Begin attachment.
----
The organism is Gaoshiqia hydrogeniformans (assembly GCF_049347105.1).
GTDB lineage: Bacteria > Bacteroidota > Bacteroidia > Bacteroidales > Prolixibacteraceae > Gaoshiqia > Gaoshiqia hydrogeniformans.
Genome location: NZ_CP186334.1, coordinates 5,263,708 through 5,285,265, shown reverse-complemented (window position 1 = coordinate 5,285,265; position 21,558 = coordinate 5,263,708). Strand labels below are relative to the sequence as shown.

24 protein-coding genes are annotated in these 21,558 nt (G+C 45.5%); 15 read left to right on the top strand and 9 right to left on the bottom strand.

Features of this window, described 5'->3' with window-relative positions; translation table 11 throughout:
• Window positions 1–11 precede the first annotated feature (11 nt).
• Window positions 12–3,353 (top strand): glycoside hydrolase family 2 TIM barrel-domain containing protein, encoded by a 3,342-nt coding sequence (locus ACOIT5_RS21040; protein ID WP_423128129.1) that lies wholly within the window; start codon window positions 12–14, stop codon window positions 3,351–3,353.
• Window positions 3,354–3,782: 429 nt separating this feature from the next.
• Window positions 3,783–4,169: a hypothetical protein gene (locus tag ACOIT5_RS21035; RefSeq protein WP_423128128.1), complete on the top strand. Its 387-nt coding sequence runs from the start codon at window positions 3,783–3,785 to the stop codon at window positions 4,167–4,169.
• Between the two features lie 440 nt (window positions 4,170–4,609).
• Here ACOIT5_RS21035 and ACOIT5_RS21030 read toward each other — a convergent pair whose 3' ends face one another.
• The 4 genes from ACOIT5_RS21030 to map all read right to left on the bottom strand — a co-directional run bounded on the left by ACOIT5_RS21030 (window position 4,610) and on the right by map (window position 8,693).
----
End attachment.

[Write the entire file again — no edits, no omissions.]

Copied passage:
The organism is Gaoshiqia hydrogeniformans (assembly GCF_049347105.1).
GTDB lineage: Bacteria > Bacteroidota > Bacteroidia > Bacteroidales > Prolixibacteraceae > Gaoshiqia > Gaoshiqia hydrogeniformans.
Genome location: NZ_CP186334.1, coordinates 5,263,708 through 5,285,265, shown reverse-complemented (window position 1 = coordinate 5,285,265; position 21,558 = coordinate 5,263,708). Strand labels below are relative to the sequence as shown.

24 protein-coding genes are annotated in these 21,558 nt (G+C 45.5%); 15 read left to right on the top strand and 9 right to left on the bottom strand.

Features of this window, described 5'->3' with window-relative positions; translation table 11 throughout:
• Window positions 1–11 precede the first annotated feature (11 nt).
• Window positions 12–3,353 (top strand): glycoside hydrolase family 2 TIM barrel-domain containing protein, encoded by a 3,342-nt coding sequence (locus ACOIT5_RS21040; protein ID WP_423128129.1) that lies wholly within the window; start codon window positions 12–14, stop codon window positions 3,351–3,353.
• Window positions 3,354–3,782: 429 nt separating this feature from the next.
• Window positions 3,783–4,169: a hypothetical protein gene (locus tag ACOIT5_RS21035; RefSeq protein WP_423128128.1), complete on the top strand. Its 387-nt coding sequence runs from the start codon at window positions 3,783–3,785 to the stop codon at window positions 4,167–4,169.
• Between the two features lie 440 nt (window positions 4,170–4,609).
• Here ACOIT5_RS21035 and ACOIT5_RS21030 read toward each other — a convergent pair whose 3' ends face one another.
• The 4 genes from ACOIT5_RS21030 to map all read right to left on the bottom strand — a co-directional run bounded on the left by ACOIT5_RS21030 (window position 4,610) and on the right by map (window position 8,693).